Use Point Training to Communicate with Your Puppy
Point training, which involves directing your puppy with the point of your finger, enables you to be in constant communication with your puppy. Hand signals also quickly increase your puppy’s visual awareness and dependency on you. Your finger can be a helpful training tool for your puppy — and it’s one that you don’t have to shell out any money for!
Have you noticed how much your puppy looks to you for guidance? Young puppies check in throughout the day for some simple directional cues. If you ignore this opportunity to give her direction, your puppy may grow up thinking that you need help with everyday decisions.
Point training your puppy makes the difference between raising a puppy who feels included in day-to-day activities and one who feels ignored. Pointing quickly enhances a puppy’s understanding of all directions, from Sit to Come to Go say hello. It even helps shy puppies overcome inhibition and helps aggressive puppies get in check.
To teach your puppy point training, you have to follow three phases in order to achieve your end result. The first two phases use food as an incentive, and the third works to wean the puppy off treat dependence. The whole process takes ten days to two weeks.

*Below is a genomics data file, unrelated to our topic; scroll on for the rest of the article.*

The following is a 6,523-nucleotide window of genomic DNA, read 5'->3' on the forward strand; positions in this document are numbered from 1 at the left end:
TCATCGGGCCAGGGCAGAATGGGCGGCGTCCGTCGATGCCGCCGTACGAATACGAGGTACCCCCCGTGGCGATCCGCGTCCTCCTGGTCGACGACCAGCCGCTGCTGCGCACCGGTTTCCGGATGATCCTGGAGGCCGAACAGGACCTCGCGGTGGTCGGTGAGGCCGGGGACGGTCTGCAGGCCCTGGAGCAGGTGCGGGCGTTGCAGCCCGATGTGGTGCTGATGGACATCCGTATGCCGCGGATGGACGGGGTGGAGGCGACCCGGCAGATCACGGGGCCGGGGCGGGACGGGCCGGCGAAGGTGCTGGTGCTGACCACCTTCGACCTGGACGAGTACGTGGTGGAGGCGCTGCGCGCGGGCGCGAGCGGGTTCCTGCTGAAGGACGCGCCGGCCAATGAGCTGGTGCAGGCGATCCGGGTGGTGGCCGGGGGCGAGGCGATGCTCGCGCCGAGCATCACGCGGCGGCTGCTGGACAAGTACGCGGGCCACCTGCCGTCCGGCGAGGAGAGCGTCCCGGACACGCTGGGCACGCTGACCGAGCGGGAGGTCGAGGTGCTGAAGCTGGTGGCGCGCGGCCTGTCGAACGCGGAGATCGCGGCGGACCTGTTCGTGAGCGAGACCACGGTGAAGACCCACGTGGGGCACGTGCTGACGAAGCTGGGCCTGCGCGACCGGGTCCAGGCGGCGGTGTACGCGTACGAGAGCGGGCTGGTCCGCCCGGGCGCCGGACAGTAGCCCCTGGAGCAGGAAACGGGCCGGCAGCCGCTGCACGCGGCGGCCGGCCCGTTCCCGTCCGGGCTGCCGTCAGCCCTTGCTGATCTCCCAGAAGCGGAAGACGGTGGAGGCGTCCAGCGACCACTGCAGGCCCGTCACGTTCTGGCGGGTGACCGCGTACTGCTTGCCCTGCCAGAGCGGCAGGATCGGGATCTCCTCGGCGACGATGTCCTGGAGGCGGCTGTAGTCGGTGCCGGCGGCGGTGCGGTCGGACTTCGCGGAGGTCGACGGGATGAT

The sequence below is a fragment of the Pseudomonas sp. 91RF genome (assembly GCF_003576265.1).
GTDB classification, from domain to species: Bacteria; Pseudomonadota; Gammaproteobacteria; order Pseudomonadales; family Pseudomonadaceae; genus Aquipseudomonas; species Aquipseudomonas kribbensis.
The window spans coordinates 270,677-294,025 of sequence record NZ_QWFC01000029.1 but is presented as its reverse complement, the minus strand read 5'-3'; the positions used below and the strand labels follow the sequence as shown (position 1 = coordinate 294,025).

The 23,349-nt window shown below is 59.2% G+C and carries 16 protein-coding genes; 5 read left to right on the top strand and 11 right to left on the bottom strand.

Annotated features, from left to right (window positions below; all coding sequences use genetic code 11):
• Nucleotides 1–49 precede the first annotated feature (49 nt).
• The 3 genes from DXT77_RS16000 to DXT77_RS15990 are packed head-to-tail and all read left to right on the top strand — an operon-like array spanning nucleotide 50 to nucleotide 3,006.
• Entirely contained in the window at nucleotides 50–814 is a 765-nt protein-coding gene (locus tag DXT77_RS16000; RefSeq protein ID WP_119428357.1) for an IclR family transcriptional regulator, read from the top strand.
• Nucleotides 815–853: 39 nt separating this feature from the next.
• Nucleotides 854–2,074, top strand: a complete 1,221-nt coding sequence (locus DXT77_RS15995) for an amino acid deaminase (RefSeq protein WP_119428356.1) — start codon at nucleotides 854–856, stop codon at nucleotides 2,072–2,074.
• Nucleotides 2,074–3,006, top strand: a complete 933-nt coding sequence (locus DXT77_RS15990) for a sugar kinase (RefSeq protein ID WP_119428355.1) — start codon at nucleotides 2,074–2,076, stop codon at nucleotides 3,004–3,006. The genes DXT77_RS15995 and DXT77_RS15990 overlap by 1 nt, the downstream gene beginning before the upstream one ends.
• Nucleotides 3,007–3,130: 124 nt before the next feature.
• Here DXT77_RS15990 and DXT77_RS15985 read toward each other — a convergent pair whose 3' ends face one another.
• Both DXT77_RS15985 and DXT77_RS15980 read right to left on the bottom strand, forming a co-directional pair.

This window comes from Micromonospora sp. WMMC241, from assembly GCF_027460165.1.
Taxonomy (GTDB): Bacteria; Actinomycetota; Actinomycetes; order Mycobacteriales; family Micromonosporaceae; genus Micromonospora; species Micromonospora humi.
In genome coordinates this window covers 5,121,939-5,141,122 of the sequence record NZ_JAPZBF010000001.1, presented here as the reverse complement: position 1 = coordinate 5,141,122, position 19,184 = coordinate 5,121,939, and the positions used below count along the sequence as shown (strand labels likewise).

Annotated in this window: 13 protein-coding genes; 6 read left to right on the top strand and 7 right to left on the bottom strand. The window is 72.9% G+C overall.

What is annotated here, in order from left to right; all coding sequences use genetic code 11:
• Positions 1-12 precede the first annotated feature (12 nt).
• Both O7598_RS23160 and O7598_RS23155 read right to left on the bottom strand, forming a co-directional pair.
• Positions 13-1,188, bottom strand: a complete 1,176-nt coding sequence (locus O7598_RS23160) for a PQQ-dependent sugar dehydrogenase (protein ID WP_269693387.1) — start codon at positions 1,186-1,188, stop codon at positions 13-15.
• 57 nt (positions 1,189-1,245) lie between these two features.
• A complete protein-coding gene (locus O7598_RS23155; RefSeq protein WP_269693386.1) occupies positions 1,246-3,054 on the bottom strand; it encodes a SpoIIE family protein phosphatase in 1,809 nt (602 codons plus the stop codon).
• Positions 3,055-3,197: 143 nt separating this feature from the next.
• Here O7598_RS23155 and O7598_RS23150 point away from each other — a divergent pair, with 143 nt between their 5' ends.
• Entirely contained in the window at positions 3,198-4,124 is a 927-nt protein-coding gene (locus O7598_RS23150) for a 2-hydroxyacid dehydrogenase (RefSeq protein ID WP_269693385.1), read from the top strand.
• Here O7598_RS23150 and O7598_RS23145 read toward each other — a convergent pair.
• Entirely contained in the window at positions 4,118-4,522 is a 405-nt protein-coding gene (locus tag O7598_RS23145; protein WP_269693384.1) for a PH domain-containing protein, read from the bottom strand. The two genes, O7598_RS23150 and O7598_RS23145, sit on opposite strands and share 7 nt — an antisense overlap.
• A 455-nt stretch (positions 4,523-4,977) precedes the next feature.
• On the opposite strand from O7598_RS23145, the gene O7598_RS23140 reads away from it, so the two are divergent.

Phase A: Instant gratification
In Phase A you introduce the point signal to your puppy. Though your long-term goal is for your puppy to follow your signals without needing food rewards, this first step rewards her instantly every step of the way. Follow these steps:
Place or line up ten treats on a high table.
Tuck one treat into the palm of your hand.
Hold your pointed index finger 1 inch from your puppy’s nose.
Use either a clicker or marker word (such as Yes) to highlight the moment your puppy alerts to the point of your finger. Flip your hand around to reveal the snack.
Repeat this simple exercise until all the treats are gone.Credit: Illustration by Barbara Frake
After you get through the first ten treats, vary the format just slightly. Hold your hand farther away from your puppy’s nose and have her touch your finger twice before relinquishing the treat. Signal your puppy into a Sit or Down position, treating her the moment she moves into position.
Keep the lessons short and snappy, practicing one to four times each day for five to ten minutes.
Phase B: Delayed gratification
Follow the steps as in Phase A, but instead of holding the treats in your hand, place them in your pocket or leave them on the shelf. Your puppy will experience an obvious delay in the time it takes you to reach the treat, which in turn will pique her curiosity and awareness of your presence. Vary the duration of this pause to increase her focus. The big lesson for your puppy here is patience.
Begin the same way as in Step 1 of Phase A. Then hold a treat in front of you and vary the position. Begin to use your pointer finger to direct your puppy’s position by, for example, pointing above her head for sit, to her bed to encourage her to lie down, and to your feet when you’re encouraging her to come to you.
Phase C: Gradually phasing out treats
Indiscriminately phase out rewarding each point, and integrate pointing into your daily direction. Going upstairs? Point the way. Releasing your puppy to greet someone? Pointing a Go say hello at your puppy’s eye level will further discourage jumping. Sending your puppy to her crate or bed? Keep on pointing. Each time your puppy cooperates, praise her cheerfully.